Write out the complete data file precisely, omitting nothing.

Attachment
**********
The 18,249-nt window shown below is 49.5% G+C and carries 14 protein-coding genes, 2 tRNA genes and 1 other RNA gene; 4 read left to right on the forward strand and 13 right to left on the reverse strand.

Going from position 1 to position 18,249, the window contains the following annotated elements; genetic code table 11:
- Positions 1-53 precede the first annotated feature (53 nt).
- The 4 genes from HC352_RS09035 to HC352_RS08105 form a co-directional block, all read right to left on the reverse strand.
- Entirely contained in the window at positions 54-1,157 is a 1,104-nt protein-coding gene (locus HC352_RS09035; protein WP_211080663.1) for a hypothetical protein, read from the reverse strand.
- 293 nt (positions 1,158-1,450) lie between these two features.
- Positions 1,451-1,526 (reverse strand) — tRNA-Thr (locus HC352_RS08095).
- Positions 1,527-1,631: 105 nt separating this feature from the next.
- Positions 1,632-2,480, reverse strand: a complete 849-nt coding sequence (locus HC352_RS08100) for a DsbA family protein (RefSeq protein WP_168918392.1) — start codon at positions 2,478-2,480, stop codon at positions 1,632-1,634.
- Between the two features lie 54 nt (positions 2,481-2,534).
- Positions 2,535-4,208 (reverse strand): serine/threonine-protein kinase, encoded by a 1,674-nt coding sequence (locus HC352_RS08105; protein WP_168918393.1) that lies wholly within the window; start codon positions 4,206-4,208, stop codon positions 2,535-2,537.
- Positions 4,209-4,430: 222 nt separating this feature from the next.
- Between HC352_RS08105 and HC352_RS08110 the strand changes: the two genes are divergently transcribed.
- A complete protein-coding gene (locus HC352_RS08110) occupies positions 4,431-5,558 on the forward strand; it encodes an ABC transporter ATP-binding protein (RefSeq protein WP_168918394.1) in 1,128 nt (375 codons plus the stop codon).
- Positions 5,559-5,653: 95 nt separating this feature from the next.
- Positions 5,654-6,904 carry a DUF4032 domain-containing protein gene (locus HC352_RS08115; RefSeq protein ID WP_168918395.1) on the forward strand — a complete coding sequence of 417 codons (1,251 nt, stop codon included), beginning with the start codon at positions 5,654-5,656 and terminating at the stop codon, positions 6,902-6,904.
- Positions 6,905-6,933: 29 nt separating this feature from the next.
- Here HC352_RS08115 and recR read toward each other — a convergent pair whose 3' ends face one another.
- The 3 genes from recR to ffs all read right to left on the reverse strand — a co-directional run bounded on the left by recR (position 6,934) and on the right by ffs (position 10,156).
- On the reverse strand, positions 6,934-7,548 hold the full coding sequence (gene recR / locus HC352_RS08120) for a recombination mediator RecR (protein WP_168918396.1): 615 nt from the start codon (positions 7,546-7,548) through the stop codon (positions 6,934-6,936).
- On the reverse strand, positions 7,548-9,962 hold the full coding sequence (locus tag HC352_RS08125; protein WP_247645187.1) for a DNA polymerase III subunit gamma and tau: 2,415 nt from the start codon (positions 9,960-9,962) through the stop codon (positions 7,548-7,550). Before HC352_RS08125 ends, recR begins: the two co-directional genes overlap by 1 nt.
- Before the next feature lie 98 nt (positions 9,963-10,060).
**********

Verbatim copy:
The 18,249-nt window shown below is 49.5% G+C and carries 14 protein-coding genes, 2 tRNA genes and 1 other RNA gene; 4 read left to right on the forward strand and 13 right to left on the reverse strand.

Going from position 1 to position 18,249, the window contains the following annotated elements; genetic code table 11:
- Positions 1-53 precede the first annotated feature (53 nt).
- The 4 genes from HC352_RS09035 to HC352_RS08105 form a co-directional block, all read right to left on the reverse strand.
- Entirely contained in the window at positions 54-1,157 is a 1,104-nt protein-coding gene (locus HC352_RS09035; protein WP_211080663.1) for a hypothetical protein, read from the reverse strand.
- 293 nt (positions 1,158-1,450) lie between these two features.
- Positions 1,451-1,526 (reverse strand) — tRNA-Thr (locus HC352_RS08095).
- Positions 1,527-1,631: 105 nt separating this feature from the next.
- Positions 1,632-2,480, reverse strand: a complete 849-nt coding sequence (locus HC352_RS08100) for a DsbA family protein (RefSeq protein WP_168918392.1) — start codon at positions 2,478-2,480, stop codon at positions 1,632-1,634.
- Between the two features lie 54 nt (positions 2,481-2,534).
- Positions 2,535-4,208 (reverse strand): serine/threonine-protein kinase, encoded by a 1,674-nt coding sequence (locus HC352_RS08105; protein WP_168918393.1) that lies wholly within the window; start codon positions 4,206-4,208, stop codon positions 2,535-2,537.
- Positions 4,209-4,430: 222 nt separating this feature from the next.
- Between HC352_RS08105 and HC352_RS08110 the strand changes: the two genes are divergently transcribed.
- A complete protein-coding gene (locus HC352_RS08110) occupies positions 4,431-5,558 on the forward strand; it encodes an ABC transporter ATP-binding protein (RefSeq protein WP_168918394.1) in 1,128 nt (375 codons plus the stop codon).
- Positions 5,559-5,653: 95 nt separating this feature from the next.
- Positions 5,654-6,904 carry a DUF4032 domain-containing protein gene (locus HC352_RS08115; RefSeq protein ID WP_168918395.1) on the forward strand — a complete coding sequence of 417 codons (1,251 nt, stop codon included), beginning with the start codon at positions 5,654-5,656 and terminating at the stop codon, positions 6,902-6,904.
- Positions 6,905-6,933: 29 nt separating this feature from the next.
- Here HC352_RS08115 and recR read toward each other — a convergent pair whose 3' ends face one another.
- The 3 genes from recR to ffs all read right to left on the reverse strand — a co-directional run bounded on the left by recR (position 6,934) and on the right by ffs (position 10,156).
- On the reverse strand, positions 6,934-7,548 hold the full coding sequence (gene recR / locus HC352_RS08120) for a recombination mediator RecR (protein WP_168918396.1): 615 nt from the start codon (positions 7,546-7,548) through the stop codon (positions 6,934-6,936).
- On the reverse strand, positions 7,548-9,962 hold the full coding sequence (locus tag HC352_RS08125; protein WP_247645187.1) for a DNA polymerase III subunit gamma and tau: 2,415 nt from the start codon (positions 9,960-9,962) through the stop codon (positions 7,548-7,550). Before HC352_RS08125 ends, recR begins: the two co-directional genes overlap by 1 nt.
- Before the next feature lie 98 nt (positions 9,963-10,060).